Brad Smith: Yeah. But think about COVID. Think about this extraordinary period of disagreement. Think about the tragedies of the lives lost. But then, think about the lives saved because we did some things right. The government couldn't agree on a lot, but they agreed to fund Operation Warp Speed. The private sector went to work and invented these vaccines. People collaborated in local communities to distribute the vaccines more broadly and quickly than anything medically had ever been distributed before. So, is it possible that those three edges that you described, maybe they never come together perfectly, maybe we live in an imperfect world and maybe the best basis for hope and optimism is just to do enough and keep building on it, even while every day it feels like we're engaged in a political food fight?

Thomas Friedman: Yeah, I hope so. I just hope things aren't irreparably broken. Look, we're going through our third great civil rights moment, Civil War, the 1960s. And now, as we go from a white majority country to a minority majority country. And first it was to resist civil rights for Blacks. Then it was to integrate them, but not through Jim Crow. And now it requires a much deeper form of integration. The way I say it in my head, Brad, is that, we need to go as a country from out of many one to out of many we.

Thomas Friedman: When we get fused and we can feel each other's breath now and hear each other whisper, it requires a deeper form of pluralism. I do believe that there will be a new generation that will get us from one to we. And I think right now we're in that transition.

Thomas Friedman: So I had a friend, whose husband was one of the first COVID victims and was on a respirator. And there is a platform that's called CaringBridge. It's a website where basically a whole community can kind of root for someone who's sick. And somehow they sent it to me. But this is like March, February in the pandemic. And I got so involved because we're all rooting for him. He's on the respirator. He's going down. He's up. He's reviving. He's getting out. And this went on for weeks. And, every Friday night, they would send out a song video. And, I got to look forward to them. And, I got this video. It's called "We Shall Be Known," by two songwriters, Karisha Longaker and Sarah Nutting. And I'll read you the verses.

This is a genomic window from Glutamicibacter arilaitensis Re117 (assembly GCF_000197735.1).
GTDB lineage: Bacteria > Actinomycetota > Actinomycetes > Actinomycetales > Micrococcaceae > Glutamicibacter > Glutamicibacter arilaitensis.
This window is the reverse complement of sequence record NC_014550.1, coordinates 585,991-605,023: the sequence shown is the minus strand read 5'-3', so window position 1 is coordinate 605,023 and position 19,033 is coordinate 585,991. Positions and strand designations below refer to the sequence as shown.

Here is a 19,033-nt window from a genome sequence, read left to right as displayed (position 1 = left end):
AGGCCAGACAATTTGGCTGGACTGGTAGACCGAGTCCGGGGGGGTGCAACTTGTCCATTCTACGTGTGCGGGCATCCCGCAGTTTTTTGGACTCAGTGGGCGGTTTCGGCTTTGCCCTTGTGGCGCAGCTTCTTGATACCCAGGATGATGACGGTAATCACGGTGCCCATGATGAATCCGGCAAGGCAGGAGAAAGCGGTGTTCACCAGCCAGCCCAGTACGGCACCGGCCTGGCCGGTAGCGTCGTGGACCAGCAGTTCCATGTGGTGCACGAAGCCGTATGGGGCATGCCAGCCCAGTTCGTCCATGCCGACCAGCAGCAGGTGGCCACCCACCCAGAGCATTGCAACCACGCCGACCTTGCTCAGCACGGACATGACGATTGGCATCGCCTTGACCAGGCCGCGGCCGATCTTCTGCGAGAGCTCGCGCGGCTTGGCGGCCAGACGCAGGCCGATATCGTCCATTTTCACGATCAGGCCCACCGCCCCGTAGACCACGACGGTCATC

Thomas Friedman: "We shall be known by the company we keep, by the ones who circle round to tend these fires. We shall be known by the ones who sow and reap the seeds of change alive from deep within the Earth. It is time now, it is time that we thrive. It's time that we lead ourselves into the well. It is time now, what a time to be alive. In this Great Turning, we shall learn to lead in love. In this Great Turning, we shall learn to lead in love."

Thomas Friedman: And I tell you, I listened to this thing. And I just said, these women, they're channeling something really deep. "We shall be known by the ones who sow and reap. We shall be known by those who circle round to tend these fires."

Brad Smith: I love it. And it's not what we shall know. It's how we shall be known. It's about other people. So, take us back to Beirut, because I would have to believe that of all the places you've lived and work, it was one of the most challenging. I mean, you saw people literally trying to kill each other, not politically, but literally. What did you see about the best of human nature, that you think we may have the opportunity to summon from those streets in Beirut?